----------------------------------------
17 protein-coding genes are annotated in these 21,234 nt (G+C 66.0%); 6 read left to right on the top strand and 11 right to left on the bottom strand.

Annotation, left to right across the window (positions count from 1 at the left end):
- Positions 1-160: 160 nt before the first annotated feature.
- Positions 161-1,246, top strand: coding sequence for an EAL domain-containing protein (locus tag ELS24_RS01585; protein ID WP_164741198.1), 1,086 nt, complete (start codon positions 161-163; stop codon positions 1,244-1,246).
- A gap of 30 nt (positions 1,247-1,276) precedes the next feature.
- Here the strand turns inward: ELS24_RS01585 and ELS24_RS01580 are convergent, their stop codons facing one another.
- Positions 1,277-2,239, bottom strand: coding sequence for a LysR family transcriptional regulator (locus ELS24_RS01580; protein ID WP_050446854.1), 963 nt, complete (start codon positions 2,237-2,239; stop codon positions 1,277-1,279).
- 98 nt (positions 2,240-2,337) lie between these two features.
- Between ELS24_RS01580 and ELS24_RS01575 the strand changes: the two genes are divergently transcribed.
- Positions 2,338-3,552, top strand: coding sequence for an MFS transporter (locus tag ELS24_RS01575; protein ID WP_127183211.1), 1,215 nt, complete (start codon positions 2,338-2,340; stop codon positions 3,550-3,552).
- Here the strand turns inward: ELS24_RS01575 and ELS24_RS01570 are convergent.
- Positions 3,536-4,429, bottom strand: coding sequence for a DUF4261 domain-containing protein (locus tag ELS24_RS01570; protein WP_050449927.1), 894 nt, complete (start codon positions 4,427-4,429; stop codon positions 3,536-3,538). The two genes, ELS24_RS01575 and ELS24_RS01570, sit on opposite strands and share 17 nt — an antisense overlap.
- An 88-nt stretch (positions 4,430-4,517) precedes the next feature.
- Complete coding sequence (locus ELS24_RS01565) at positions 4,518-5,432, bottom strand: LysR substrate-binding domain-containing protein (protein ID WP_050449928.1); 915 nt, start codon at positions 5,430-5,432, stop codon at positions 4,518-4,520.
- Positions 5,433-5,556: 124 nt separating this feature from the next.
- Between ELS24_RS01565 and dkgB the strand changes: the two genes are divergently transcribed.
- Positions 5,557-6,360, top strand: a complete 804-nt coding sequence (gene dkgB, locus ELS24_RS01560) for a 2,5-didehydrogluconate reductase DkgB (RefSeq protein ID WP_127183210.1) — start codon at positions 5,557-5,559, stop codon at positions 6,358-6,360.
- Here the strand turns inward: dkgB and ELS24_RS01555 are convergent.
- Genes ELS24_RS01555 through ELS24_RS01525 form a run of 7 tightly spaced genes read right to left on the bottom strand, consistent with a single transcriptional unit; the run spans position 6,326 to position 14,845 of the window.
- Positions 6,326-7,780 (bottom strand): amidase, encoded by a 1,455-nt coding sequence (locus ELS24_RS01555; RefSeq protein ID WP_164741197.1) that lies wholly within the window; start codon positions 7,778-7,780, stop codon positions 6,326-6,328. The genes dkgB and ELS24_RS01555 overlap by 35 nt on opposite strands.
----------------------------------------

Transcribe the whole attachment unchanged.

17 protein-coding genes are annotated in these 21,234 nt (G+C 66.0%); 6 read left to right on the top strand and 11 right to left on the bottom strand.

Annotation, left to right across the window (positions count from 1 at the left end):
- Positions 1-160: 160 nt before the first annotated feature.
- Positions 161-1,246, top strand: coding sequence for an EAL domain-containing protein (locus tag ELS24_RS01585; protein ID WP_164741198.1), 1,086 nt, complete (start codon positions 161-163; stop codon positions 1,244-1,246).
- A gap of 30 nt (positions 1,247-1,276) precedes the next feature.
- Here the strand turns inward: ELS24_RS01585 and ELS24_RS01580 are convergent, their stop codons facing one another.
- Positions 1,277-2,239, bottom strand: coding sequence for a LysR family transcriptional regulator (locus ELS24_RS01580; protein ID WP_050446854.1), 963 nt, complete (start codon positions 2,237-2,239; stop codon positions 1,277-1,279).
- 98 nt (positions 2,240-2,337) lie between these two features.
- Between ELS24_RS01580 and ELS24_RS01575 the strand changes: the two genes are divergently transcribed.
- Positions 2,338-3,552, top strand: coding sequence for an MFS transporter (locus tag ELS24_RS01575; protein ID WP_127183211.1), 1,215 nt, complete (start codon positions 2,338-2,340; stop codon positions 3,550-3,552).
- Here the strand turns inward: ELS24_RS01575 and ELS24_RS01570 are convergent.
- Positions 3,536-4,429, bottom strand: coding sequence for a DUF4261 domain-containing protein (locus tag ELS24_RS01570; protein WP_050449927.1), 894 nt, complete (start codon positions 4,427-4,429; stop codon positions 3,536-3,538). The two genes, ELS24_RS01575 and ELS24_RS01570, sit on opposite strands and share 17 nt — an antisense overlap.
- An 88-nt stretch (positions 4,430-4,517) precedes the next feature.
- Complete coding sequence (locus ELS24_RS01565) at positions 4,518-5,432, bottom strand: LysR substrate-binding domain-containing protein (protein ID WP_050449928.1); 915 nt, start codon at positions 5,430-5,432, stop codon at positions 4,518-4,520.
- Positions 5,433-5,556: 124 nt separating this feature from the next.
- Between ELS24_RS01565 and dkgB the strand changes: the two genes are divergently transcribed.
- Positions 5,557-6,360, top strand: a complete 804-nt coding sequence (gene dkgB, locus ELS24_RS01560) for a 2,5-didehydrogluconate reductase DkgB (RefSeq protein ID WP_127183210.1) — start codon at positions 5,557-5,559, stop codon at positions 6,358-6,360.
- Here the strand turns inward: dkgB and ELS24_RS01555 are convergent.
- Genes ELS24_RS01555 through ELS24_RS01525 form a run of 7 tightly spaced genes read right to left on the bottom strand, consistent with a single transcriptional unit; the run spans position 6,326 to position 14,845 of the window.
- Positions 6,326-7,780 (bottom strand): amidase, encoded by a 1,455-nt coding sequence (locus ELS24_RS01555; RefSeq protein ID WP_164741197.1) that lies wholly within the window; start codon positions 7,778-7,780, stop codon positions 6,326-6,328. The genes dkgB and ELS24_RS01555 overlap by 35 nt on opposite strands.